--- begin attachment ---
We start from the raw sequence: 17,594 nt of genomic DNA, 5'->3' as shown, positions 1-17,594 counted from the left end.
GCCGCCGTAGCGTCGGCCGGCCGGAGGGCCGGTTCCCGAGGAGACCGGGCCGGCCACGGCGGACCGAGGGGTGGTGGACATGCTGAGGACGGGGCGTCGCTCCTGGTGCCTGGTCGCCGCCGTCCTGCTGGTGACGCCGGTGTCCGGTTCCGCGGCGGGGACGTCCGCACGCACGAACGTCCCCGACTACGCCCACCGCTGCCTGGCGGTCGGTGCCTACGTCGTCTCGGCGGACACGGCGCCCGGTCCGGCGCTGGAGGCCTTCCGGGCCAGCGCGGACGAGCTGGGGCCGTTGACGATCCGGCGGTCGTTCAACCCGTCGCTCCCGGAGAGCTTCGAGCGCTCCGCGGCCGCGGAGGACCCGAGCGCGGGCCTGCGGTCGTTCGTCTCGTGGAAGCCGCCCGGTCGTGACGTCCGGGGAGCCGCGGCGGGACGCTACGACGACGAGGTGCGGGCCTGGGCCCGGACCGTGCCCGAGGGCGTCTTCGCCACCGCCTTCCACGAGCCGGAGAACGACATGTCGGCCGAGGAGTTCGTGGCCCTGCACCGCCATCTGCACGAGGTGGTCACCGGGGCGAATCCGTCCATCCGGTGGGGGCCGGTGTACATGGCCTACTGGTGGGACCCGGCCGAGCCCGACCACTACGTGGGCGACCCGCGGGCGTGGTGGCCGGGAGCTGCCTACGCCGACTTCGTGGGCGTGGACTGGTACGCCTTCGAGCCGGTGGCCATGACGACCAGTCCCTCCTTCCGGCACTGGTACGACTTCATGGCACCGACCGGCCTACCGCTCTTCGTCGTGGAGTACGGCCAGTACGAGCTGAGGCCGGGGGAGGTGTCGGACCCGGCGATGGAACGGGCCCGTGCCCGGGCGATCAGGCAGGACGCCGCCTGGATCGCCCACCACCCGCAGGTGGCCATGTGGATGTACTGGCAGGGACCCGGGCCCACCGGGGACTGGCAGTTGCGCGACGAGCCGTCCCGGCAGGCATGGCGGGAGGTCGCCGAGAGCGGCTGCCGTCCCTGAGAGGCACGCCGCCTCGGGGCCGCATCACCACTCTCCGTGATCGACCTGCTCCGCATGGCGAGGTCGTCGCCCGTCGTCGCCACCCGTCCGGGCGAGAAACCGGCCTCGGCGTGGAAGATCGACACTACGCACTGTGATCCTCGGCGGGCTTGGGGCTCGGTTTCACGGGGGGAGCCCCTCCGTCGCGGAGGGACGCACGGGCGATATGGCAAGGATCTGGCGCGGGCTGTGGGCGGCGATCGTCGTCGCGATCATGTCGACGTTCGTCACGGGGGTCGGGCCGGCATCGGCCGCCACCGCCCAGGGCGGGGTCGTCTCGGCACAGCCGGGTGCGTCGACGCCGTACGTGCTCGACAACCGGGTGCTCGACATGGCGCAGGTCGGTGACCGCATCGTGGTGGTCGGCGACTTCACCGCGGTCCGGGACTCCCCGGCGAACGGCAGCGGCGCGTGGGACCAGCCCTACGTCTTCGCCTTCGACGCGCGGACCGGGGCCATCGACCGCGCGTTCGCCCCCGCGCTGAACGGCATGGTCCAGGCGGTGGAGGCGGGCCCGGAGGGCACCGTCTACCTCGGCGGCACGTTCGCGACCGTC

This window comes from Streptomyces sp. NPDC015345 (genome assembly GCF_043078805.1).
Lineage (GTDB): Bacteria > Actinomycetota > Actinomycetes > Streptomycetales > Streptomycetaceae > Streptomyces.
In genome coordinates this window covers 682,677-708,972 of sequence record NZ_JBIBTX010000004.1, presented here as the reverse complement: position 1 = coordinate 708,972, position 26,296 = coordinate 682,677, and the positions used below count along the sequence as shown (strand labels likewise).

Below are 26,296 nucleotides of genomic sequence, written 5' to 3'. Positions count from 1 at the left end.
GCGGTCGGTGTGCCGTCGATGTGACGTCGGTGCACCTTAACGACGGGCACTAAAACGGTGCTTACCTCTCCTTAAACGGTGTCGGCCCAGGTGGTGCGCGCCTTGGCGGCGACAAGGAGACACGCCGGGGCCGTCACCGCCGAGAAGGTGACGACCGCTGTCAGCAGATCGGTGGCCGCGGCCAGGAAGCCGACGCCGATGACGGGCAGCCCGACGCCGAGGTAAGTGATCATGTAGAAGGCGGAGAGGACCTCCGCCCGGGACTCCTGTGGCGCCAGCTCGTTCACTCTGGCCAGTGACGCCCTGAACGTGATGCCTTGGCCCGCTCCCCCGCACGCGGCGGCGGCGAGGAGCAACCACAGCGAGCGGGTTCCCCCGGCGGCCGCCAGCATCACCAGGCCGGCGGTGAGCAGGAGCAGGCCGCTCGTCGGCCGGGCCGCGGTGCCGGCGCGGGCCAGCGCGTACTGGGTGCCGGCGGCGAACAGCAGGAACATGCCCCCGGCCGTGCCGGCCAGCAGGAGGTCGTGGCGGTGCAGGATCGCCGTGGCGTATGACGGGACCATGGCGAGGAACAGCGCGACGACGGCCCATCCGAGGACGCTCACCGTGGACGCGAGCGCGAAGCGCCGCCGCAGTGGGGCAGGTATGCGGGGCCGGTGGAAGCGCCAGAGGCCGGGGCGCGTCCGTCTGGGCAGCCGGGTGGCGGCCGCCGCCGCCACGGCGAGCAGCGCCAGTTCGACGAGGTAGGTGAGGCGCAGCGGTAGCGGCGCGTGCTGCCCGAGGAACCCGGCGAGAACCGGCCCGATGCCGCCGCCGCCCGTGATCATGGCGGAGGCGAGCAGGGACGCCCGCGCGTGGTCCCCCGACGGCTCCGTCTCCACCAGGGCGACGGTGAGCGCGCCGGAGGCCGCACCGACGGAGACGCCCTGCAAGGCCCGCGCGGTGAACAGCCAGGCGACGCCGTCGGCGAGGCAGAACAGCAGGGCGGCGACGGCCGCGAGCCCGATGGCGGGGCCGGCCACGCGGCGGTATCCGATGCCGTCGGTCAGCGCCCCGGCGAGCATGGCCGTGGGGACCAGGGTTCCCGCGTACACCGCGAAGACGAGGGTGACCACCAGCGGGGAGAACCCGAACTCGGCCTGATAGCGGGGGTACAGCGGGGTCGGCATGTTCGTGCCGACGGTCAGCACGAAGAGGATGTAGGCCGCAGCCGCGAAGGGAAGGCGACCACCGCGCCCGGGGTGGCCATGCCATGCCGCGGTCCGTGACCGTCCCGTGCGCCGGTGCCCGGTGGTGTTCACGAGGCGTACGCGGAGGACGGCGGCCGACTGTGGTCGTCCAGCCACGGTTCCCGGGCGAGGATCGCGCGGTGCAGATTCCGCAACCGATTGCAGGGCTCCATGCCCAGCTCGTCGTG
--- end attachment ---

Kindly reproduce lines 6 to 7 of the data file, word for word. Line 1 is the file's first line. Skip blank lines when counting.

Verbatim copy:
Below are 26,296 nucleotides of genomic sequence, written 5' to 3'. Positions count from 1 at the left end.
GCGGTCGGTGTGCCGTCGATGTGACGTCGGTGCACCTTAACGACGGGCACTAAAACGGTGCTTACCTCTCCTTAAACGGTGTCGGCCCAGGTGGTGCGCGCCTTGGCGGCGACAAGGAGACACGCCGGGGCCGTCACCGCCGAGAAGGTGACGACCGCTGTCAGCAGATCGGTGGCCGCGGCCAGGAAGCCGACGCCGATGACGGGCAGCCCGACGCCGAGGTAAGTGATCATGTAGAAGGCGGAGAGGACCTCCGCCCGGGACTCCTGTGGCGCCAGCTCGTTCACTCTGGCCAGTGACGCCCTGAACGTGATGCCTTGGCCCGCTCCCCCGCACGCGGCGGCGGCGAGGAGCAACCACAGCGAGCGGGTTCCCCCGGCGGCCGCCAGCATCACCAGGCCGGCGGTGAGCAGGAGCAGGCCGCTCGTCGGCCGGGCCGCGGTGCCGGCGCGGGCCAGCGCGTACTGGGTGCCGGCGGCGAACAGCAGGAACATGCCCCCGGCCGTGCCGGCCAGCAGGAGGTCGTGGCGGTGCAGGATCGCCGTGGCGTATGACGGGACCATGGCGAGGAACAGCGCGACGACGGCCCATCCGAGGACGCTCACCGTGGACGCGAGCGCGAAGCGCCGCCGCAGTGGGGCAGGTATGCGGGGCCGGTGGAAGCGCCAGAGGCCGGGGCGCGTCCGTCTGGGCAGCCGGGTGGCGGCCGCCGCCGCCACGGCGAGCAGCGCCAGTTCGACGAGGTAGGTGAGGCGCAGCGGTAGCGGCGCGTGCTGCCCGAGGAACCCGGCGAGAACCGGCCCGATGCCGCCGCCGCCCGTGATCATGGCGGAGGCGAGCAGGGACGCCCGCGCGTGGTCCCCCGACGGCTCCGTCTCCACCAGGGCGACGGTGAGCGCGCCGGAGGCCGCACCGACGGAGACGCCCTGCAAGGCCCGCGCGGTGAACAGCCAGGCGACGCCGTCGGCGAGGCAGAACAGCAGGGCGGCGACGGCCGCGAGCCCGATGGCGGGGCCGGCCACGCGGCGGTATCCGATGCCGTCGGTCAGCGCCCCGGCGAGCATGGCCGTGGGGACCAGGGTTCCCGCGTACACCGCGAAGACGAGGGTGACCACCAGCGGGGAGAACCCGAACTCGGCCTGATAGCGGGGGTACAGCGGGGTCGGCATGTTCGTGCCGACGGTCAGCACGAAGAGGATGTAGGCCGCAGCCGCGAAGGGAAGGCGACCACCGCGCCCGGGGTGGCCATGCCATGCCGCGGTCCGTGACCGTCCCGTGCGCCGGTGCCCGGTGGTGTTCACGAGGCGTACGCGGAGGACGGCGGCCGACTGTGGTCGTCCAGCCACGGTTCCCGGGCGAGGATCGCGCGGTGCAGATTCCGCAACCGATTGCAGGGCTCCATGCCCAGCTCGTCGTG